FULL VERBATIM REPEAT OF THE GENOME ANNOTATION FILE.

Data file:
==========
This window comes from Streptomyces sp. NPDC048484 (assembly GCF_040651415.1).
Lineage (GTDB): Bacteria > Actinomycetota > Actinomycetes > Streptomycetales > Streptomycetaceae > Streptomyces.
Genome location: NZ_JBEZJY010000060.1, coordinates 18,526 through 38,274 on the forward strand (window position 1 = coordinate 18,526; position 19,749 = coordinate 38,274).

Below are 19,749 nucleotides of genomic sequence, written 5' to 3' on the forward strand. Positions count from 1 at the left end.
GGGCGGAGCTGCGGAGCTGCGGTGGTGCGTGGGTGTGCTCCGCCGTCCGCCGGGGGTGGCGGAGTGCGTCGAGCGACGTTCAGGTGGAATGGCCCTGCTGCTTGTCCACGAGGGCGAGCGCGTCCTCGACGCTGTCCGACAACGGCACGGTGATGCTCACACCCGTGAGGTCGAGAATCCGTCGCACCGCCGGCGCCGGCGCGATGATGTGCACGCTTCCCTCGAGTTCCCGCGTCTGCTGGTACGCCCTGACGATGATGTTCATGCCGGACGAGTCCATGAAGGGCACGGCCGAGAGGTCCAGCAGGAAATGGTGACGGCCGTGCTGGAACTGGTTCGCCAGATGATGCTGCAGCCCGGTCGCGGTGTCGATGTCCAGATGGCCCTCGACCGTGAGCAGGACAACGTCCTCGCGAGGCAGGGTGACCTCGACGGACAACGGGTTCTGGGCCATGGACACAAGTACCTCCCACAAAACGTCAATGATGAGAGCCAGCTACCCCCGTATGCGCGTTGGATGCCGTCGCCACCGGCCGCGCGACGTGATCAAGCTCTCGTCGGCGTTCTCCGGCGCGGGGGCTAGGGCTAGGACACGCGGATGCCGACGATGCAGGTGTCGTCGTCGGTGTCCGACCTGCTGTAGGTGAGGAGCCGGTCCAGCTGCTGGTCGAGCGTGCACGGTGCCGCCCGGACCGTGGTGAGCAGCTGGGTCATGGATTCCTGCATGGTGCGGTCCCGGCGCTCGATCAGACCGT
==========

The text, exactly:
This window comes from Streptomyces sp. NPDC048484 (assembly GCF_040651415.1).
Lineage (GTDB): Bacteria > Actinomycetota > Actinomycetes > Streptomycetales > Streptomycetaceae > Streptomyces.
Genome location: NZ_JBEZJY010000060.1, coordinates 18,526 through 38,274 on the forward strand (window position 1 = coordinate 18,526; position 19,749 = coordinate 38,274).

Below are 19,749 nucleotides of genomic sequence, written 5' to 3' on the forward strand. Positions count from 1 at the left end.
GGGCGGAGCTGCGGAGCTGCGGTGGTGCGTGGGTGTGCTCCGCCGTCCGCCGGGGGTGGCGGAGTGCGTCGAGCGACGTTCAGGTGGAATGGCCCTGCTGCTTGTCCACGAGGGCGAGCGCGTCCTCGACGCTGTCCGACAACGGCACGGTGATGCTCACACCCGTGAGGTCGAGAATCCGTCGCACCGCCGGCGCCGGCGCGATGATGTGCACGCTTCCCTCGAGTTCCCGCGTCTGCTGGTACGCCCTGACGATGATGTTCATGCCGGACGAGTCCATGAAGGGCACGGCCGAGAGGTCCAGCAGGAAATGGTGACGGCCGTGCTGGAACTGGTTCGCCAGATGATGCTGCAGCCCGGTCGCGGTGTCGATGTCCAGATGGCCCTCGACCGTGAGCAGGACAACGTCCTCGCGAGGCAGGGTGACCTCGACGGACAACGGGTTCTGGGCCATGGACACAAGTACCTCCCACAAAACGTCAATGATGAGAGCCAGCTACCCCCGTATGCGCGTTGGATGCCGTCGCCACCGGCCGCGCGACGTGATCAAGCTCTCGTCGGCGTTCTCCGGCGCGGGGGCTAGGGCTAGGACACGCGGATGCCGACGATGCAGGTGTCGTCGTCGGTGTCCGACCTGCTGTAGGTGAGGAGCCGGTCCAGCTGCTGGTCGAGCGTGCACGGTGCCGCCCGGACCGTGGTGAGCAGCTGGGTCATGGATTCCTGCATGGTGCGGTCCCGGCGCTCGATCAGACCGT